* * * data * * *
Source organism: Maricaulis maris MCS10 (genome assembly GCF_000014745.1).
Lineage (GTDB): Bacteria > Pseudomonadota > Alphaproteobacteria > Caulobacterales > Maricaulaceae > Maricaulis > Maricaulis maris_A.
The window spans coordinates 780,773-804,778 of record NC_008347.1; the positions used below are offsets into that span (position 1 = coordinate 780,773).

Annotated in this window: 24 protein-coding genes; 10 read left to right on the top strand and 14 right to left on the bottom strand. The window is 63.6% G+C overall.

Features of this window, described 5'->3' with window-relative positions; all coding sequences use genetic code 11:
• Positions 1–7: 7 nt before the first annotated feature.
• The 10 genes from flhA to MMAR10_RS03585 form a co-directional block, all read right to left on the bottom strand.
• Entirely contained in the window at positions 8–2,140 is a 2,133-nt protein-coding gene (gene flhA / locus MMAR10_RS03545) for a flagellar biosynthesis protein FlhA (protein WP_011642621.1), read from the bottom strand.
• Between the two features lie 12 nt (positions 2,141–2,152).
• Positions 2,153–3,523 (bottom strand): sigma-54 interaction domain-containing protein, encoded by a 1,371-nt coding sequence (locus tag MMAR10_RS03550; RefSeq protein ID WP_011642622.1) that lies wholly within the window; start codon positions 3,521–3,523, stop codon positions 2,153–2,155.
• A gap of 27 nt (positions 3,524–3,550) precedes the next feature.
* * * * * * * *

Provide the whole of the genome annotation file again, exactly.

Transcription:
Source organism: Maricaulis maris MCS10 (genome assembly GCF_000014745.1).
Lineage (GTDB): Bacteria > Pseudomonadota > Alphaproteobacteria > Caulobacterales > Maricaulaceae > Maricaulis > Maricaulis maris_A.
The window spans coordinates 780,773-804,778 of record NC_008347.1; the positions used below are offsets into that span (position 1 = coordinate 780,773).

Annotated in this window: 24 protein-coding genes; 10 read left to right on the top strand and 14 right to left on the bottom strand. The window is 63.6% G+C overall.

Features of this window, described 5'->3' with window-relative positions; all coding sequences use genetic code 11:
• Positions 1–7: 7 nt before the first annotated feature.
• The 10 genes from flhA to MMAR10_RS03585 form a co-directional block, all read right to left on the bottom strand.
• Entirely contained in the window at positions 8–2,140 is a 2,133-nt protein-coding gene (gene flhA / locus MMAR10_RS03545) for a flagellar biosynthesis protein FlhA (protein WP_011642621.1), read from the bottom strand.
• Between the two features lie 12 nt (positions 2,141–2,152).
• Positions 2,153–3,523 (bottom strand): sigma-54 interaction domain-containing protein, encoded by a 1,371-nt coding sequence (locus tag MMAR10_RS03550; RefSeq protein ID WP_011642622.1) that lies wholly within the window; start codon positions 3,521–3,523, stop codon positions 2,153–2,155.
• A gap of 27 nt (positions 3,524–3,550) precedes the next feature.